• Richard Nikoley on November 9, 2012 at 12:43

      Mike T

      Thanks for exposing your ignorance of the gas bag.

      Appreciated. It’s so funny that you don’t even have the slightest clue as to how ignorant you’ve just expsed yourself to be. I’ll never understand that, especially on a blog like this.

      OK, you’re on my idiot/ignoramus list.

      • Contemplationist on November 9, 2012 at 13:13

        Crime rates confirm many ‘racist’ attitudes. If people want to be left alone, that is the essence of anarchy, regardless of motives, I say give it to them. BTW as much as I loathe the Social Conservatives, they didn’t start the culture war. The solution is decentralization, not nationalized mega conflict of the masses for ‘values’

  7. […] found this video on Richard Nikoley’s blog. It is an absolute must watch. It is a must watch because if you care about your life, and your […]

  8. rob on November 9, 2012 at 13:30

    On the bright side weed is now legal in two states without having to invent symptoms so that you can get a prescription.

    • Richard Nikoley on November 9, 2012 at 13:33


      Yea. I have never, every uttered a word in support of medical marijuana and even though I enjoy a hit now and then (always from friends, I never keep any around, ever), I have always scoffed at the whole pussy behind that.

      Smoke it because you enjoy it, or shut the fuck up.

  9. fartArtist on November 9, 2012 at 16:40

    Speaking of war, your public behavior has changed a lot since the Paleo War. You’ve become “one of them”.

    • Richard Nikoley on November 9, 2012 at 17:39

      I’ve no idea what you mean.

      • fartArtist on November 10, 2012 at 01:09

        Your humor and language is less witty and instead of challenging authority you’ve started to create your own. I’ve followed you for a long, long time. You were at your best when you were unaware of your influence on others.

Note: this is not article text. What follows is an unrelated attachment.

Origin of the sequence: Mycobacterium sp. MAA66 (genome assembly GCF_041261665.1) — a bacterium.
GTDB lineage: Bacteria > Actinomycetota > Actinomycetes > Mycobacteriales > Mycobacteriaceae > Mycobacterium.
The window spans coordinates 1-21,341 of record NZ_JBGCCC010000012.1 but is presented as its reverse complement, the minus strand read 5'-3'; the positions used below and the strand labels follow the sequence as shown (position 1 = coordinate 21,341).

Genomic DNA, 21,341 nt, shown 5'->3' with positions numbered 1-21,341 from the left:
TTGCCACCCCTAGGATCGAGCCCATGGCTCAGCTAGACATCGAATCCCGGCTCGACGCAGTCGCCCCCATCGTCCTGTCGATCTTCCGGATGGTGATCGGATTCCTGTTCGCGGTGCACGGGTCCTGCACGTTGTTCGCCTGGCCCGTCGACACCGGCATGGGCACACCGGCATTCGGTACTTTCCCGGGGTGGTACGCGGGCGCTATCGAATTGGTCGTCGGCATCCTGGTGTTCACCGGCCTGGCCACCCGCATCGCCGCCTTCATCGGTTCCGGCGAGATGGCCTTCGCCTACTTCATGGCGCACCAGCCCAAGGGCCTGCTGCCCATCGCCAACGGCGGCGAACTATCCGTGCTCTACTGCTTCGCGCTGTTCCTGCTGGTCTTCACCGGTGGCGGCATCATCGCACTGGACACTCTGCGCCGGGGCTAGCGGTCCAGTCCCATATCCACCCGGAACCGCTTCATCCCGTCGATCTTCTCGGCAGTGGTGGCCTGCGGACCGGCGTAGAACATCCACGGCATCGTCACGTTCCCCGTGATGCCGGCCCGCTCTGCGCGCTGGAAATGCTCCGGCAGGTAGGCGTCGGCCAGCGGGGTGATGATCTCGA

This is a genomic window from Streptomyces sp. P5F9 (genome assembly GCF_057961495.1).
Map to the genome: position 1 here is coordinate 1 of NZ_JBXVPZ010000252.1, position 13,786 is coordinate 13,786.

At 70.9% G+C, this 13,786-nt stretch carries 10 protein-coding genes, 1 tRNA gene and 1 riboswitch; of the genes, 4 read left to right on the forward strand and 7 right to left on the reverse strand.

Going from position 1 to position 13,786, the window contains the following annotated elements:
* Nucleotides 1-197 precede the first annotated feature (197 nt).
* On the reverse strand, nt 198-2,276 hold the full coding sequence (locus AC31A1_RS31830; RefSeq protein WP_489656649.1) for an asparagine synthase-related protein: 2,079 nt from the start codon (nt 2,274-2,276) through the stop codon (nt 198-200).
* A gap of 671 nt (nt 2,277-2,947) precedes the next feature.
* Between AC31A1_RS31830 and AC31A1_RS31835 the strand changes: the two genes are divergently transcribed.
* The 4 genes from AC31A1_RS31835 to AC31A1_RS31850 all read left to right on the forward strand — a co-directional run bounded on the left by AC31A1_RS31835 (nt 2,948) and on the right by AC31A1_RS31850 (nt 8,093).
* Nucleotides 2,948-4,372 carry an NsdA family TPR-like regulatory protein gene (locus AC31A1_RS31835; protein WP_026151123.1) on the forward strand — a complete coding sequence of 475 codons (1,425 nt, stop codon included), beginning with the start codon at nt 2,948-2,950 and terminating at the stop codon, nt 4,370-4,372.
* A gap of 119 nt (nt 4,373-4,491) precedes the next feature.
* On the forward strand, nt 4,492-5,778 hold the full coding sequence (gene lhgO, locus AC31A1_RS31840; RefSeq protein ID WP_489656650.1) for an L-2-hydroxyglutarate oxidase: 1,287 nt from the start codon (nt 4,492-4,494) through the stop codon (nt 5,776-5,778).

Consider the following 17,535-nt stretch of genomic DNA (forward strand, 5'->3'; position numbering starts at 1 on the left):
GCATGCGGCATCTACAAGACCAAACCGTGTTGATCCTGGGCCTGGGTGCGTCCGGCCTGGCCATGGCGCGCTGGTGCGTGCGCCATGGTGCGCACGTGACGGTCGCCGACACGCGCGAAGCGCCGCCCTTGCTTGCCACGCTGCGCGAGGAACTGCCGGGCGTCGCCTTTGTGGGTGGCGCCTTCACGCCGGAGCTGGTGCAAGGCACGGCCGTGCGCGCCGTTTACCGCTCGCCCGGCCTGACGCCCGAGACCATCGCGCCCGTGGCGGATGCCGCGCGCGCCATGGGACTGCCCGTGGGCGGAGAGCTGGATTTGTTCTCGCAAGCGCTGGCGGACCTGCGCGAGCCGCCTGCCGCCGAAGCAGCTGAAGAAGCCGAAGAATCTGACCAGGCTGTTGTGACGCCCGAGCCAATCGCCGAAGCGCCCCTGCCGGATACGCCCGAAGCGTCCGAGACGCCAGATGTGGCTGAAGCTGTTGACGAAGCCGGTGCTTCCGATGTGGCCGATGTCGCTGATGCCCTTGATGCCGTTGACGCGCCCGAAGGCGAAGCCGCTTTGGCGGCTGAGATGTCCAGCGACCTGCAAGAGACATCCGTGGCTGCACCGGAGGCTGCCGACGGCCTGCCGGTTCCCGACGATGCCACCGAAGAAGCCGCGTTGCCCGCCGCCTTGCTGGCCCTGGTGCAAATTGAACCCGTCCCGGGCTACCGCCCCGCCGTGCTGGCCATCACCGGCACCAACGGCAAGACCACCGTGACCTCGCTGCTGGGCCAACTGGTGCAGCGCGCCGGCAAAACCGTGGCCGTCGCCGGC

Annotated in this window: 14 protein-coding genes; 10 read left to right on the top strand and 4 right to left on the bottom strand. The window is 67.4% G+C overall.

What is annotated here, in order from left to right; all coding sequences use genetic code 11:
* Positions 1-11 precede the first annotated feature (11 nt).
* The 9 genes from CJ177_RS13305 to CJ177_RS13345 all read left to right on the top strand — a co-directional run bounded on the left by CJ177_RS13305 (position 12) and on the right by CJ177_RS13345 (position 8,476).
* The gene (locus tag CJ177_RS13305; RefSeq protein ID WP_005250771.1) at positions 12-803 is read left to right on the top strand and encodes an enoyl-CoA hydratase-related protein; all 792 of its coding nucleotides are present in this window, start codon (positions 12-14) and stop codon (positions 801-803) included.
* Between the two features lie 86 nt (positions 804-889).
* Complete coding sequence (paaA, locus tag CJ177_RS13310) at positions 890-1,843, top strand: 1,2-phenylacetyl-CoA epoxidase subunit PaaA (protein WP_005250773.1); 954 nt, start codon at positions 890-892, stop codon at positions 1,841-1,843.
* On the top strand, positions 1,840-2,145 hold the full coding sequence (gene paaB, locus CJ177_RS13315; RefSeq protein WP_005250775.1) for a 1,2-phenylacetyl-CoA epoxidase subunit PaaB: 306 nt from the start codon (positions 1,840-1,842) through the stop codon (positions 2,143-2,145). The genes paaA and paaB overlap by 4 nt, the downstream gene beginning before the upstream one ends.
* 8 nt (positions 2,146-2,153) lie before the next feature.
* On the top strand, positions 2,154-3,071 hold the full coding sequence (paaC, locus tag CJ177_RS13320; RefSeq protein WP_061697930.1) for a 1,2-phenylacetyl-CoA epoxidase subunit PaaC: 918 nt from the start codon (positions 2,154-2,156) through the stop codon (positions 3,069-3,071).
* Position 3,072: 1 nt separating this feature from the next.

• Sean on November 10, 2012 at 06:34

        A pretty obvious troll, but I’ll respond anyway.

        1) The power or right to give orders, make decisions, and enforce obedience: “he had absolute authority over his subordinates”.
        2) The right to act in a specified way, delegated from one person or organization to another.

        Authority in this sense is the power to coerce, ‘enforce obediance’, and this authority exists in the blogosphere only as the power to create a monolithic culture on one’s own blog by banning contrary opinions. It’s the power of controlling the microphone. Richard, unlike some others, doesn’t feel the need to control the narrative by deleting contrary opinions.

        There’s also: 3) The power to influence others, especially because of one’s commanding manner or one’s recognized knowledge about something.

        So your beef is that Richard is too influential. and he is too aware of being influential?

        Let me guess, you also hate bands that you used to love when they get discovered by the prole mainstream?

      • fartArtist on November 10, 2012 at 15:51 [shore ‘awn] or [see ‘ann]


        Name given to whiny asshole from Prague that frequents FTA intermittently. Probably spends way too much time in coffee houses enthralling credulous patrons with pseudo intellectualism.

        I have no beef with Richard’s influence or his perception of his influence. My observation was just as it is – my observation. Richard can take it, or more likely, leave it.

        NB: language moderated to appease the Google Ad gods. I deprive no man of his income for the cheap thrills of some coarse language.

      • Richard Nikoley on November 10, 2012 at 16:01

        “ [shore ‘awn] or [see ‘ann]


        Name given to whiny asshole from Prague that frequents FTA intermittently. Probably spends way too much time in coffee houses enthralling credulous patrons with pseudo intellectualism.”

        Laf. I think Sean will love that, actually.

      • Sean on November 12, 2012 at 00:05

        There are no coffee houses in Prague; okay, there’re one or two in the center that cater to tourists & pseudo-intellectual hipster expats who TEFL for slave wages (I think there’s a Starbucks here now). Haven’t been in one in ages, but I doubt any of those young commies would be enthralled with my ideas.

        There is a nice little cafe near my house where I go to to play drunk chess and ogle the young broads during the oh-so-short summertime. I don’t feel much need to whine, but I don’t mind a little gloating.

      • Richard Nikoley on November 10, 2012 at 06:51

        I must say that it’s rather ironic to write that Im not challenging authority in the comment thread of part 6 of a series on anarchy.

        I don’t suppose you’ve considered the risk to my “influence” by going full steam ahead with a series not any single other person in the paleosphere would touch with a ten foot pole even if they agreed with the whole thing.

        Moreover, I don’t think a series such as this lends itself well to a lot of ranting, foul language, etc. I have plans for this series beyond just being post on the blog and I want to keep the editing task reasonable.

      • fartArtist on November 10, 2012 at 15:27

        “going full steam ahead with a series not any single other person in the paleosphere would touch”

        That Sir, is true. If you’re looking for a Black Swan of sorts, let’s hope you find it.